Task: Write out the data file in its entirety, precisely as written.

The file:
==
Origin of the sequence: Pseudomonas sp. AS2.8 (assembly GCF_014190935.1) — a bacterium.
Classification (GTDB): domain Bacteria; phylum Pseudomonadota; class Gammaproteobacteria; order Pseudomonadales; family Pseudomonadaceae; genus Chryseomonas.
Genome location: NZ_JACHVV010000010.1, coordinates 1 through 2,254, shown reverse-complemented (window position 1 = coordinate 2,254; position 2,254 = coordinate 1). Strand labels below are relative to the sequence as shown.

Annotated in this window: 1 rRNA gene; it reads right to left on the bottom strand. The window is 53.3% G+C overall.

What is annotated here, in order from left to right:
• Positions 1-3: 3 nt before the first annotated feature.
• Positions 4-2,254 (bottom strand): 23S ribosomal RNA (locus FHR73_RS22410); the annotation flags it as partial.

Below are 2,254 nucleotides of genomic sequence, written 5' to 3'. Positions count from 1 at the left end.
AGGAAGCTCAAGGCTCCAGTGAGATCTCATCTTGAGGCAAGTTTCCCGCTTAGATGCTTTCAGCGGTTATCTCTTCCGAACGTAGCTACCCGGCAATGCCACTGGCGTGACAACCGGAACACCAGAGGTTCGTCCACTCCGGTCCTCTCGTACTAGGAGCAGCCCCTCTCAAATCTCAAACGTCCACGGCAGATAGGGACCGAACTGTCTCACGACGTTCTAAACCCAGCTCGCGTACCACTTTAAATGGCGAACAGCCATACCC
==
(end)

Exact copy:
Origin of the sequence: Pseudomonas sp. AS2.8 (assembly GCF_014190935.1) — a bacterium.
Classification (GTDB): domain Bacteria; phylum Pseudomonadota; class Gammaproteobacteria; order Pseudomonadales; family Pseudomonadaceae; genus Chryseomonas.
Genome location: NZ_JACHVV010000010.1, coordinates 1 through 2,254, shown reverse-complemented (window position 1 = coordinate 2,254; position 2,254 = coordinate 1). Strand labels below are relative to the sequence as shown.

Annotated in this window: 1 rRNA gene; it reads right to left on the bottom strand. The window is 53.3% G+C overall.

What is annotated here, in order from left to right:
• Positions 1-3: 3 nt before the first annotated feature.
• Positions 4-2,254 (bottom strand): 23S ribosomal RNA (locus FHR73_RS22410); the annotation flags it as partial.

Below are 2,254 nucleotides of genomic sequence, written 5' to 3'. Positions count from 1 at the left end.
AGGAAGCTCAAGGCTCCAGTGAGATCTCATCTTGAGGCAAGTTTCCCGCTTAGATGCTTTCAGCGGTTATCTCTTCCGAACGTAGCTACCCGGCAATGCCACTGGCGTGACAACCGGAACACCAGAGGTTCGTCCACTCCGGTCCTCTCGTACTAGGAGCAGCCCCTCTCAAATCTCAAACGTCCACGGCAGATAGGGACCGAACTGTCTCACGACGTTCTAAACCCAGCTCGCGTACCACTTTAAATGGCGAACAGCCATACCC